The Seventh Circuit reversed, holding that the prisoner had “complied with the purpose and letter of the PLRA.” Id. at 678. He fulfilled the purpose of the PLRA because he exhausted all of the remedies available to him through the prison grievance process, therefore “afford[ing] those defendants the opportunity to address his grievances before he filed suit against them.” Id. He followed the letter of the PLRA because he:

filed his original complaint alleging properly exhausted claims ․ under the FTCA. After an investigation by his newly appointed counsel revealed that the circumstances underlying his original complaint supported different claims against different defendants, [plaintiff] initiated the prison grievance process, as required by the PLRA. Once he had exhausted those administrative remedies, [plaintiff] dismissed his FTCA claims and, with the district court's leave, substituted his § 1983 claims against the ․ defendants. It is evident, therefore, that [the plaintiff] did not attempt to replead improperly exhausted claims in his amended complaint. Rather, he asserted properly exhausted FTCA claims in his original complaint, and later he raised new, properly exhausted § 1983 claims against new defendants.

Id. (footnote omitted). The Seventh Circuit observed that “the rationale of the district court demanded that [plaintiff] shoulder an impossible task-to exhaust remedies not yet pertinent to the allegations of the filed complaint.” Id.

As in Barnes, Rhodes asserted properly exhausted claims in his original complaint and later raised new, properly exhausted, claims in his SAC. The fact that both of Rhodes' complaints were § 1983 claims against the same group of defendants does not affect the applicability of Barnes to this case. We agree with the Seventh Circuit that “[t]he filing of the amended complaint was the functional equivalent of filing a new complaint ․ and it was only at that time that it became necessary to have exhausted all of the administrative remedies” perquisite to bringing the new claims in the amended complaint. Id.

Moreover, Rhodes' SAC was, in fact, a supplemental complaint, regardless of the label attached to it by the pro se prisoner-plaintiff, permitted under Federal Rule of Civil Procedure 15(d) because claims thirteen through thirty-three arose after the initial complaint was filed. See Fed.R.Civ.P. 15(d); Griffin v. County Sch. Bd., 377 U.S. 218, 227, 84 S.Ct. 1226, 12 L.Ed.2d 256 (1964) (“Rule 15(d) ․ plainly permits supplemental amendments to cover events happening after suit․”); William Inglis & Sons Baking Co. v. ITT Cont'l Baking Co., 668 F.2d 1014, 1057 (9th Cir.1982) (“The purpose of Rule 15(d) is to promote as complete an adjudication of the dispute between the parties as possible by allowing the addition of claims which arise after the initial pleadings are filed.”). Rhodes' SAC fits precisely within the language and purpose of Rule 15(d) as a supplemental pleading based on facts that occurred after the filing of the original complaint. The district court's interpretation of the PLRA's exhaustion requirement-and McKinney-necessarily implies that Rule 15(d) and supplemental pleadings do not apply to actions under the PLRA. A supplemental complaint alleging new, and newly-exhausted, claims could never be filed in a PLRA action. Congress has never indicated, however, that it intended to do away with Rule 15(d) and supplemental pleadings in PLRA actions. And, as we have noted, the Court has expressly reminded us that “when Congress meant to depart from the usual procedural requirement, it did so expressly.” Jones, 549 U.S. at 216.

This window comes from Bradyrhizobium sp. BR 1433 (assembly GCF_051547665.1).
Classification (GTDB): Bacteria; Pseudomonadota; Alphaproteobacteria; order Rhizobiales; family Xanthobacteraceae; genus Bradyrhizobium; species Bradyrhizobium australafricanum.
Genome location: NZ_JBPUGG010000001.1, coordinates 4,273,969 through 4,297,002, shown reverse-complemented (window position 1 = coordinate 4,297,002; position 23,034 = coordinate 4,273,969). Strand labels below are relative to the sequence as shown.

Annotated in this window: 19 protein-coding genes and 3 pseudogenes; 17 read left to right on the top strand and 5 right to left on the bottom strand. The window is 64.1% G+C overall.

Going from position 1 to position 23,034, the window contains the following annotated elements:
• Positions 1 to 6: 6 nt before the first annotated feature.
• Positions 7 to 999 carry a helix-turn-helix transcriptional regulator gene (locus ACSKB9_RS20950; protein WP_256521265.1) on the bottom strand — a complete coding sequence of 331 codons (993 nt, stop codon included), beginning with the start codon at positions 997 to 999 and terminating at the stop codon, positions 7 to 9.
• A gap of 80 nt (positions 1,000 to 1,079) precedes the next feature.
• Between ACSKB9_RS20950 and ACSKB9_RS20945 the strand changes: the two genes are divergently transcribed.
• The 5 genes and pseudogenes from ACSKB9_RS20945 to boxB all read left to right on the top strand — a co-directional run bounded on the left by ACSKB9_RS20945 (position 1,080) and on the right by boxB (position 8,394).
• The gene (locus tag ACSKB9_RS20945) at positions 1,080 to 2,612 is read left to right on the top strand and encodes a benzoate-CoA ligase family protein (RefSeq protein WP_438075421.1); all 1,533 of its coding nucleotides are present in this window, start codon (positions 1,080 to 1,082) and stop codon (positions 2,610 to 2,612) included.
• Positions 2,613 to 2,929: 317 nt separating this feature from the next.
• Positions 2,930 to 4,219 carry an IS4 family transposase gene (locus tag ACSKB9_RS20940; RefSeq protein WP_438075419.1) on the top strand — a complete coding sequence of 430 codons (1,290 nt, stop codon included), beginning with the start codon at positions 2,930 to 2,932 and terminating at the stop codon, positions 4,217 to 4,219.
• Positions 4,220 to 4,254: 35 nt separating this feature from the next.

We hold that the district court erred when it dismissed claims thirteen through thirty-three of Rhodes' SAC under § 1997e. This result is necessary to harmonize the PLRA with the requirements of the Federal Rules of Civil Procedure, as the Supreme Court has instructed; it is also consistent with our holdings in Vaden and McKinney.

Conclusion

The PLRA's exhaustion requirement is satisfied so long as Rhodes exhausted his administrative remedies with respect to the new claims asserted in his SAC before he tendered that complaint to the court for filing. Rhodes' SAC alleges that he did this, and there is nothing in the record to the contrary. The district court therefore erred in dismissing claims thirteen through thirty-three as unexhausted under the PLRA.

This is not to say defendants cannot question on remand the veracity of Rhodes' allegations of exhaustion. We make no finding that the claims have, in fact, been exhausted.

For the foregoing reasons, the portion of the district court's order dismissing claims thirteen through thirty-three of the SAC is reversed and the case remanded to the district court for further proceedings. Each party shall bear his own costs on appeal.

REVERSED in part and REMANDED.

TASHIMA, Circuit Judge: